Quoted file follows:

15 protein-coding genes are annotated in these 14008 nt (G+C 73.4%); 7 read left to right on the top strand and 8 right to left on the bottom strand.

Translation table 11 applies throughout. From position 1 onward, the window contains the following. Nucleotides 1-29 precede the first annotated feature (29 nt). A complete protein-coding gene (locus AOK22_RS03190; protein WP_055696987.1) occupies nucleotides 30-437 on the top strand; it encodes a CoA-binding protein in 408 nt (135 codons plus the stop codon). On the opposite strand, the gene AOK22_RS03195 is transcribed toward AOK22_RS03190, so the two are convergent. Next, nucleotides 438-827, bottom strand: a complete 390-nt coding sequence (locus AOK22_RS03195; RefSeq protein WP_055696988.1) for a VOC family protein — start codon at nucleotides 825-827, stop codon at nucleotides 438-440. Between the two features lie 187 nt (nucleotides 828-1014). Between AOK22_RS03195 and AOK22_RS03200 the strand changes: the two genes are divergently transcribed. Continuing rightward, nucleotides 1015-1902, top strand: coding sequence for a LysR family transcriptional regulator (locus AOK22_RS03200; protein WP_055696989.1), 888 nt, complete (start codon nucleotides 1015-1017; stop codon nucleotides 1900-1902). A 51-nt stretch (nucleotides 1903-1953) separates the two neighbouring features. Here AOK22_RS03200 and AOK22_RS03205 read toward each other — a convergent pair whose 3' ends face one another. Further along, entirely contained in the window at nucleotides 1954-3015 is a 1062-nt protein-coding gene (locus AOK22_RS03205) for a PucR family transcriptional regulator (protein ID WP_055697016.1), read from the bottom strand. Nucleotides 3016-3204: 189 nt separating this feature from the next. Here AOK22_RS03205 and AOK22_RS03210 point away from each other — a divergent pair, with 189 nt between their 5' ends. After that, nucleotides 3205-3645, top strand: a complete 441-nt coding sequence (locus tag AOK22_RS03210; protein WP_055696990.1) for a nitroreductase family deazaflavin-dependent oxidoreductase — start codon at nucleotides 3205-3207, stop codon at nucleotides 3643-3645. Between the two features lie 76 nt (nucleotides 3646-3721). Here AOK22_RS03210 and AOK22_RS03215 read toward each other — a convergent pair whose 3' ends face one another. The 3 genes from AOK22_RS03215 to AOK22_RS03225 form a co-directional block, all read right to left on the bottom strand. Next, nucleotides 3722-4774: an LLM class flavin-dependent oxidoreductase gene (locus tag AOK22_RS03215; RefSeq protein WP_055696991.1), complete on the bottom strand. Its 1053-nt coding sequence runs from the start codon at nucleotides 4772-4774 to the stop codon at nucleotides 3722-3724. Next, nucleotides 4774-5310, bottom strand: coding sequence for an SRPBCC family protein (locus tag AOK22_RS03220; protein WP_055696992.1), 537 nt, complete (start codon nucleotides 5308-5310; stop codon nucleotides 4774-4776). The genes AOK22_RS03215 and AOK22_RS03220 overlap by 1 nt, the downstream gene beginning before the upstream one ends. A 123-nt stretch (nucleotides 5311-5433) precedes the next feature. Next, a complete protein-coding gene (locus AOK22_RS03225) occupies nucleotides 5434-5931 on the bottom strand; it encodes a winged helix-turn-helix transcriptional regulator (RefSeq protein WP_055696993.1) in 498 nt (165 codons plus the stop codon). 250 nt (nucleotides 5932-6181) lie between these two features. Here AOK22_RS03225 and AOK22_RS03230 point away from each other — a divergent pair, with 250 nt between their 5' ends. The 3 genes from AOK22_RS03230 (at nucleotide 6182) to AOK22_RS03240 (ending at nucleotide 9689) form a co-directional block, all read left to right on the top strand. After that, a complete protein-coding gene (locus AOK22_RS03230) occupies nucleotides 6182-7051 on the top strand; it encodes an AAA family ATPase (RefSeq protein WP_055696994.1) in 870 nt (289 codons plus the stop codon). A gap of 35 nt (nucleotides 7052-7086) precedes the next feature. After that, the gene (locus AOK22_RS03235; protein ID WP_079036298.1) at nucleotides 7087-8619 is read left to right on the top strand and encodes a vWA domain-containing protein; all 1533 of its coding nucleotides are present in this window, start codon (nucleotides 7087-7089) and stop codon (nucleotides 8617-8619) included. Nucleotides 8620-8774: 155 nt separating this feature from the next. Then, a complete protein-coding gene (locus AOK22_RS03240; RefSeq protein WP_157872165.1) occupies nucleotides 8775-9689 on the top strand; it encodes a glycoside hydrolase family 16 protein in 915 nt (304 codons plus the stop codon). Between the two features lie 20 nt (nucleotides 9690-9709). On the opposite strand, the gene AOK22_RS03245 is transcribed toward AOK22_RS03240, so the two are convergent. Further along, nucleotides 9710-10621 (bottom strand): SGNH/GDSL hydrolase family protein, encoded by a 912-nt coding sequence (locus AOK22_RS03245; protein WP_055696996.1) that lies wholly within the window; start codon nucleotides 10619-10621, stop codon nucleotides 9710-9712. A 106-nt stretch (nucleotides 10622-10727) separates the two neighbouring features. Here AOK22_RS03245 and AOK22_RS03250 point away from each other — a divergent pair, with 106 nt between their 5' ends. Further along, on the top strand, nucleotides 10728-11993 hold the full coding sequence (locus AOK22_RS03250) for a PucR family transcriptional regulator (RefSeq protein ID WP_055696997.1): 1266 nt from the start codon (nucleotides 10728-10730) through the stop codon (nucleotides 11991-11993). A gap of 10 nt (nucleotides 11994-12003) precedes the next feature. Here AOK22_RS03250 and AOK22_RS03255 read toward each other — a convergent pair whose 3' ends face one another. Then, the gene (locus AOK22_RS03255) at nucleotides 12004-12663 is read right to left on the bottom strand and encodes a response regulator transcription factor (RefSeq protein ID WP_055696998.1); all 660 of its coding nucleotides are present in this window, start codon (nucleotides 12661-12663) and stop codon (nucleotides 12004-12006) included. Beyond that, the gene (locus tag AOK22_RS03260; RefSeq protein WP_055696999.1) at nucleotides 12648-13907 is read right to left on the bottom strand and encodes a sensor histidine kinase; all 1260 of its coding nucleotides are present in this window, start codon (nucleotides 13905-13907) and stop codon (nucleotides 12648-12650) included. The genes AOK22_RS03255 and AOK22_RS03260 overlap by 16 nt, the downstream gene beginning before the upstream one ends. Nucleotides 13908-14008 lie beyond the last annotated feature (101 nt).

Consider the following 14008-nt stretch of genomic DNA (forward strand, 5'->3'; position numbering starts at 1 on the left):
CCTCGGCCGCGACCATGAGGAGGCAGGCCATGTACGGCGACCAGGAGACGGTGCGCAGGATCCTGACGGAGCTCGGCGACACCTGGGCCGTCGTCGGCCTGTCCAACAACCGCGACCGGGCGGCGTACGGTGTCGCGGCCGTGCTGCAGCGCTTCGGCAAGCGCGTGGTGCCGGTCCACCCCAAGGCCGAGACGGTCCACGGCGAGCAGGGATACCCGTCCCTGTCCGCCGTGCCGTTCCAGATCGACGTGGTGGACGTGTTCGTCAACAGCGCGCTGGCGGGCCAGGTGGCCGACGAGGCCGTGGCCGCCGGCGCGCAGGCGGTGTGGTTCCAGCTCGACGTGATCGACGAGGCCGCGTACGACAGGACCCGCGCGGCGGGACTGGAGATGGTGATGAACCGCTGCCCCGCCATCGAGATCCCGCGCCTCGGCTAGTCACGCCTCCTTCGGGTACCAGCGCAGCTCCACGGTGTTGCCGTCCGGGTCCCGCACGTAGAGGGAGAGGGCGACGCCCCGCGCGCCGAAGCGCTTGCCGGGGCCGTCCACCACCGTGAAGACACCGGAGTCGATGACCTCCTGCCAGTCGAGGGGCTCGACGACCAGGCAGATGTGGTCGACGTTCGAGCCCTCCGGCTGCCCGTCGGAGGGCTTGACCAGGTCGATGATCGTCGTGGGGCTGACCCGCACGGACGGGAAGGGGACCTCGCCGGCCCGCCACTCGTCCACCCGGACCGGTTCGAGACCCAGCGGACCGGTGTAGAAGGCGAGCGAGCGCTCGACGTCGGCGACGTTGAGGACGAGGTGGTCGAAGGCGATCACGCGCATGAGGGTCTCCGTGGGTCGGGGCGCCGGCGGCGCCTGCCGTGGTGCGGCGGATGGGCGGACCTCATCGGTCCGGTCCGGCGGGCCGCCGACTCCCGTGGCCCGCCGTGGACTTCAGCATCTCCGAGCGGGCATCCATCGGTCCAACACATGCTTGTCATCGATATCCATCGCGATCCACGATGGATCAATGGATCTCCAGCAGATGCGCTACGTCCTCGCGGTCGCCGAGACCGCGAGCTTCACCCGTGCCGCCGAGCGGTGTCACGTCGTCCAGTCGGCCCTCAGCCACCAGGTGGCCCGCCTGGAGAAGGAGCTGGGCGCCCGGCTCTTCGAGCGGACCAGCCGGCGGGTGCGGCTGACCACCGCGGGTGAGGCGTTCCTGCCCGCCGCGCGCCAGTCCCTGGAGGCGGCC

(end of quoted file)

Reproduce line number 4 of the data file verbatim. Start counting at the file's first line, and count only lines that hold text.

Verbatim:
CCTCGGCCGCGACCATGAGGAGGCAGGCCATGTACGGCGACCAGGAGACGGTGCGCAGGATCCTGACGGAGCTCGGCGACACCTGGGCCGTCGTCGGCCTGTCCAACAACCGCGACCGGGCGGCGTACGGTGTCGCGGCCGTGCTGCAGCGCTTCGGCAAGCGCGTGGTGCCGGTCCACCCCAAGGCCGAGACGGTCCACGGCGAGCAGGGATACCCGTCCCTGTCCGCCGTGCCGTTCCAGATCGACGTGGTGGACGTGTTCGTCAACAGCGCGCTGGCGGGCCAGGTGGCCGACGAGGCCGTGGCCGCCGGCGCGCAGGCGGTGTGGTTCCAGCTCGACGTGATCGACGAGGCCGCGTACGACAGGACCCGCGCGGCGGGACTGGAGATGGTGATGAACCGCTGCCCCGCCATCGAGATCCCGCGCCTCGGCTAGTCACGCCTCCTTCGGGTACCAGCGCAGCTCCACGGTGTTGCCGTCCGGGTCCCGCACGTAGAGGGAGAGGGCGACGCCCCGCGCGCCGAAGCGCTTGCCGGGGCCGTCCACCACCGTGAAGACACCGGAGTCGATGACCTCCTGCCAGTCGAGGGGCTCGACGACCAGGCAGATGTGGTCGACGTTCGAGCCCTCCGGCTGCCCGTCGGAGGGCTTGACCAGGTCGATGATCGTCGTGGGGCTGACCCGCACGGACGGGAAGGGGACCTCGCCGGCCCGCCACTCGTCCACCCGGACCGGTTCGAGACCCAGCGGACCGGTGTAGAAGGCGAGCGAGCGCTCGACGTCGGCGACGTTGAGGACGAGGTGGTCGAAGGCGATCACGCGCATGAGGGTCTCCGTGGGTCGGGGCGCCGGCGGCGCCTGCCGTGGTGCGGCGGATGGGCGGACCTCATCGGTCCGGTCCGGCGGGCCGCCGACTCCCGTGGCCCGCCGTGGACTTCAGCATCTCCGAGCGGGCATCCATCGGTCCAACACATGCTTGTCATCGATATCCATCGCGATCCACGATGGATCAATGGATCTCCAGCAGATGCGCTACGTCCTCGCGGTCGCCGAGACCGCGAGCTTCACCCGTGCCGCCGAGCGGTGTCACGTCGTCCAGTCGGCCCTCAGCCACCAGGTGGCCCGCCTGGAGAAGGAGCTGGGCGCCCGGCTCTTCGAGCGGACCAGCCGGCGGGTGCGGCTGACCACCGCGGGTGAGGCGTTCCTGCCCGCCGCGCGCCAGTCCCTGGAGGCGGCC